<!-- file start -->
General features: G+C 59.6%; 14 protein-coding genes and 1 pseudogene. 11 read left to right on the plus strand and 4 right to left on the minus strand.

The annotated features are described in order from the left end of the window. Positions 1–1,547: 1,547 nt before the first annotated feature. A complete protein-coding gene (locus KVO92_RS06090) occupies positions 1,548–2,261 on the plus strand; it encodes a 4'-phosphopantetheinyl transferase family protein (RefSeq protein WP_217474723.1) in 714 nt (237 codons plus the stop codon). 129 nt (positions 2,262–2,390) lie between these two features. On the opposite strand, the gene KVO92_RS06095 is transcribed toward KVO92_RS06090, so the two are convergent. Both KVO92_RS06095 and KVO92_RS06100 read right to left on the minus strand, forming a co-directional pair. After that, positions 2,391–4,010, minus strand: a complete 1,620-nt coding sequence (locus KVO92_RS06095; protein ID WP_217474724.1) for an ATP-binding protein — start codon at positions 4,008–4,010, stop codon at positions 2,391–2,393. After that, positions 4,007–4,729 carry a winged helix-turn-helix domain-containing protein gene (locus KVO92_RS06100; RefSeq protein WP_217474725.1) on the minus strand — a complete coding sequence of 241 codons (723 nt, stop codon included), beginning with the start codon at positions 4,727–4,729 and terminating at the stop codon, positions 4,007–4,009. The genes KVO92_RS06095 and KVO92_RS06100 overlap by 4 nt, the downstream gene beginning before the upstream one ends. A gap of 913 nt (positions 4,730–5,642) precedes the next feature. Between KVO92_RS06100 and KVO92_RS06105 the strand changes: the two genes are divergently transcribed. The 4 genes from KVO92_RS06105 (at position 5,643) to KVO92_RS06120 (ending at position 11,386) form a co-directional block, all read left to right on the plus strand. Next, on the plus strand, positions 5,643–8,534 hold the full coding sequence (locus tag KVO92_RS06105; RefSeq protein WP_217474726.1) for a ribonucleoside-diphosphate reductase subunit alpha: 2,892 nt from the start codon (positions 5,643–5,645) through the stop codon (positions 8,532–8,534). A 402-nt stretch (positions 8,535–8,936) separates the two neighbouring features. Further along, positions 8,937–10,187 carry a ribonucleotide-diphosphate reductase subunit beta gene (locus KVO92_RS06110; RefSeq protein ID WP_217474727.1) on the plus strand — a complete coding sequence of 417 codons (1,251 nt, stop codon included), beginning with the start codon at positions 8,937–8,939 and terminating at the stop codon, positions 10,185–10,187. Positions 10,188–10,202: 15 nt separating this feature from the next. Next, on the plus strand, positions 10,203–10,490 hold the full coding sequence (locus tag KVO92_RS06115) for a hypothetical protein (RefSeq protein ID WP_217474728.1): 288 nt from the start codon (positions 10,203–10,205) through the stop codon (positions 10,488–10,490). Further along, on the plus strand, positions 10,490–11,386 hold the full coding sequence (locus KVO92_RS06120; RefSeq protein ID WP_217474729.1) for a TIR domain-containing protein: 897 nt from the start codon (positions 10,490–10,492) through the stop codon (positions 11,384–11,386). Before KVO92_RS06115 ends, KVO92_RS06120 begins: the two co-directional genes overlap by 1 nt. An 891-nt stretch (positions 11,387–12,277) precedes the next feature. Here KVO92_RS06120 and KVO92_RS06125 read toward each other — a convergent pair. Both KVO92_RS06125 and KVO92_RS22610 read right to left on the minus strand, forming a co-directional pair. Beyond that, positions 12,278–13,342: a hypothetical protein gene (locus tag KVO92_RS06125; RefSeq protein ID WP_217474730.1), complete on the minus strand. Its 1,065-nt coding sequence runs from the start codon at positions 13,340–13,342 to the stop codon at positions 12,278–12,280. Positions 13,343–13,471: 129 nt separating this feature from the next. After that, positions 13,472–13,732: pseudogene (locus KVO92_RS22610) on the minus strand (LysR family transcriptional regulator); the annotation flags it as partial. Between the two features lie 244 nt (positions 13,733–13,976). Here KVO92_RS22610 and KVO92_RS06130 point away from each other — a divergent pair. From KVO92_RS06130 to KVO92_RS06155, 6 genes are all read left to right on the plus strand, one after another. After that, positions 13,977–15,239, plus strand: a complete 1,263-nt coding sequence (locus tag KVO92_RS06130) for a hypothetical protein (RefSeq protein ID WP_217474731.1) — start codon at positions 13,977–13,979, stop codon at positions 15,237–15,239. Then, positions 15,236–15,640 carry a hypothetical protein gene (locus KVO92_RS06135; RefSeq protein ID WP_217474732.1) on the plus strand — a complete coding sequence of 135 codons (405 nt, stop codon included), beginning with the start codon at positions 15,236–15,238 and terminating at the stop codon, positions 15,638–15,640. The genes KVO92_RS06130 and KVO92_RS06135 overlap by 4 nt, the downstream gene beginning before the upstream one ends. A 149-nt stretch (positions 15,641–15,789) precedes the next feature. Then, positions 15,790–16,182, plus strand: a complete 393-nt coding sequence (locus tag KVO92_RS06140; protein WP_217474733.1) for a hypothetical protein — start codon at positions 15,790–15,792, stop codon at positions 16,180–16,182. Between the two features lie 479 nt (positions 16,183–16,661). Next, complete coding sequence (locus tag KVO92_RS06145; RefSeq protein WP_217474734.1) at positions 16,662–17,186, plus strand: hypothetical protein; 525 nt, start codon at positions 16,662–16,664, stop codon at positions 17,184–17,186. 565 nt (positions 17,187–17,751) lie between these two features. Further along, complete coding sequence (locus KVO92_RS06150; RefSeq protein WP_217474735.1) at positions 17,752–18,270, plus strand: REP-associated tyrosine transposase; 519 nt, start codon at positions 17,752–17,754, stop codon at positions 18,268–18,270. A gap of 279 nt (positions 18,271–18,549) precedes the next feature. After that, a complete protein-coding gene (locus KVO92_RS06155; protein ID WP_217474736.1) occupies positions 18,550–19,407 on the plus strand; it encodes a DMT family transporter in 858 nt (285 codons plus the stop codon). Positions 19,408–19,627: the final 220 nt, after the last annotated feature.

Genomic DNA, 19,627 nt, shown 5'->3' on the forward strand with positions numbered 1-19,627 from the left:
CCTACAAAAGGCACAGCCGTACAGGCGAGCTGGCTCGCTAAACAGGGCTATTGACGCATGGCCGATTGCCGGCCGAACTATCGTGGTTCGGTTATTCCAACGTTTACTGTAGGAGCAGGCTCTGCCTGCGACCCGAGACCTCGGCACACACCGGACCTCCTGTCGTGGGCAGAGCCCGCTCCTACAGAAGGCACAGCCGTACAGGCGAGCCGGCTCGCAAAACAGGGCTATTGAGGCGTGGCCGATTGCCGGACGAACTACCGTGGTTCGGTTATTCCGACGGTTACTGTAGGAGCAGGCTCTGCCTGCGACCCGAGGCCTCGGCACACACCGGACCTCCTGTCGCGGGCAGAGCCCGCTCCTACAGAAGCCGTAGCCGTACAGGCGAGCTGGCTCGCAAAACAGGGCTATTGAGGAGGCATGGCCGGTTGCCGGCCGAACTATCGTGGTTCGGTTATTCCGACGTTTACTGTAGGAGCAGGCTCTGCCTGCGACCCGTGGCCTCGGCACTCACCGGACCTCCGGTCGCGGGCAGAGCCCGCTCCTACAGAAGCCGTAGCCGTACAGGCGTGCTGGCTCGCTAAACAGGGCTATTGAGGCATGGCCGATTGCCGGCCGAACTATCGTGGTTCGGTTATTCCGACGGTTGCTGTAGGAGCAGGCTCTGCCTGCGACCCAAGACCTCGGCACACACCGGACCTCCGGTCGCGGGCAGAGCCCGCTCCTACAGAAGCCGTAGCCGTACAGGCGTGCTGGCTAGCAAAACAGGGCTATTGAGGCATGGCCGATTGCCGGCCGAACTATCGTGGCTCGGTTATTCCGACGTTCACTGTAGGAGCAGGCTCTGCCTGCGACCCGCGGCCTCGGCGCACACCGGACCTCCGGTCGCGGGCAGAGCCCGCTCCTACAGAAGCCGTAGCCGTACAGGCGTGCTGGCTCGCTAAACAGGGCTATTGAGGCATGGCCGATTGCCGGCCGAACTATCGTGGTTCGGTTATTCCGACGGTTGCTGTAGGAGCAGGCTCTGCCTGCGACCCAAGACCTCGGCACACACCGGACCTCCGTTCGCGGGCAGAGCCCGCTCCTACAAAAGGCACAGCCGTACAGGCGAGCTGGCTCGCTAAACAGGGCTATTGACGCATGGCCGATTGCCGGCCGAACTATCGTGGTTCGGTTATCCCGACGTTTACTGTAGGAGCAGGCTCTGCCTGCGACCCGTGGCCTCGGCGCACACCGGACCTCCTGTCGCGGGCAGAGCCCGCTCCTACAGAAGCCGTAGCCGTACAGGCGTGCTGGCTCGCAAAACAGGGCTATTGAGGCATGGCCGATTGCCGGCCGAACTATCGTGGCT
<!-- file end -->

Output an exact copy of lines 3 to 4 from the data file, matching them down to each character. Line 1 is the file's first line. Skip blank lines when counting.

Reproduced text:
Genomic DNA, 19,627 nt, shown 5'->3' on the forward strand with positions numbered 1-19,627 from the left:
CCTACAAAAGGCACAGCCGTACAGGCGAGCTGGCTCGCTAAACAGGGCTATTGACGCATGGCCGATTGCCGGCCGAACTATCGTGGTTCGGTTATTCCAACGTTTACTGTAGGAGCAGGCTCTGCCTGCGACCCGAGACCTCGGCACACACCGGACCTCCTGTCGTGGGCAGAGCCCGCTCCTACAGAAGGCACAGCCGTACAGGCGAGCCGGCTCGCAAAACAGGGCTATTGAGGCGTGGCCGATTGCCGGACGAACTACCGTGGTTCGGTTATTCCGACGGTTACTGTAGGAGCAGGCTCTGCCTGCGACCCGAGGCCTCGGCACACACCGGACCTCCTGTCGCGGGCAGAGCCCGCTCCTACAGAAGCCGTAGCCGTACAGGCGAGCTGGCTCGCAAAACAGGGCTATTGAGGAGGCATGGCCGGTTGCCGGCCGAACTATCGTGGTTCGGTTATTCCGACGTTTACTGTAGGAGCAGGCTCTGCCTGCGACCCGTGGCCTCGGCACTCACCGGACCTCCGGTCGCGGGCAGAGCCCGCTCCTACAGAAGCCGTAGCCGTACAGGCGTGCTGGCTCGCTAAACAGGGCTATTGAGGCATGGCCGATTGCCGGCCGAACTATCGTGGTTCGGTTATTCCGACGGTTGCTGTAGGAGCAGGCTCTGCCTGCGACCCAAGACCTCGGCACACACCGGACCTCCGGTCGCGGGCAGAGCCCGCTCCTACAGAAGCCGTAGCCGTACAGGCGTGCTGGCTAGCAAAACAGGGCTATTGAGGCATGGCCGATTGCCGGCCGAACTATCGTGGCTCGGTTATTCCGACGTTCACTGTAGGAGCAGGCTCTGCCTGCGACCCGCGGCCTCGGCGCACACCGGACCTCCGGTCGCGGGCAGAGCCCGCTCCTACAGAAGCCGTAGCCGTACAGGCGTGCTGGCTCGCTAAACAGGGCTATTGAGGCATGGCCGATTGCCGGCCGAACTATCGTGGTTCGGTTATTCCGACGGTTGCTGTAGGAGCAGGCTCTGCCTGCGACCCAAGACCTCGGCACACACCGGACCTCCGTTCGCGGGCAGAGCCCGCTCCTACAAAAGGCACAGCCGTACAGGCGAGCTGGCTCGCTAAACAGGGCTATTGACGCATGGCCGATTGCCGGCCGAACTATCGTGGTTCGGTTATCCCGACGTTTACTGTAGGAGCAGGCTCTGCCTGCGACCCGTGGCCTCGGCGCACACCGGACCTCCTGTCGCGGGCAGAGCCCGCTCCTACAGAAGCCGTAGCCGTACAGGCGTGCTGGCTCGCAAAACAGGGCTATTGAGGCATGGCCGATTGCCGGCCGAACTATCGTGGCT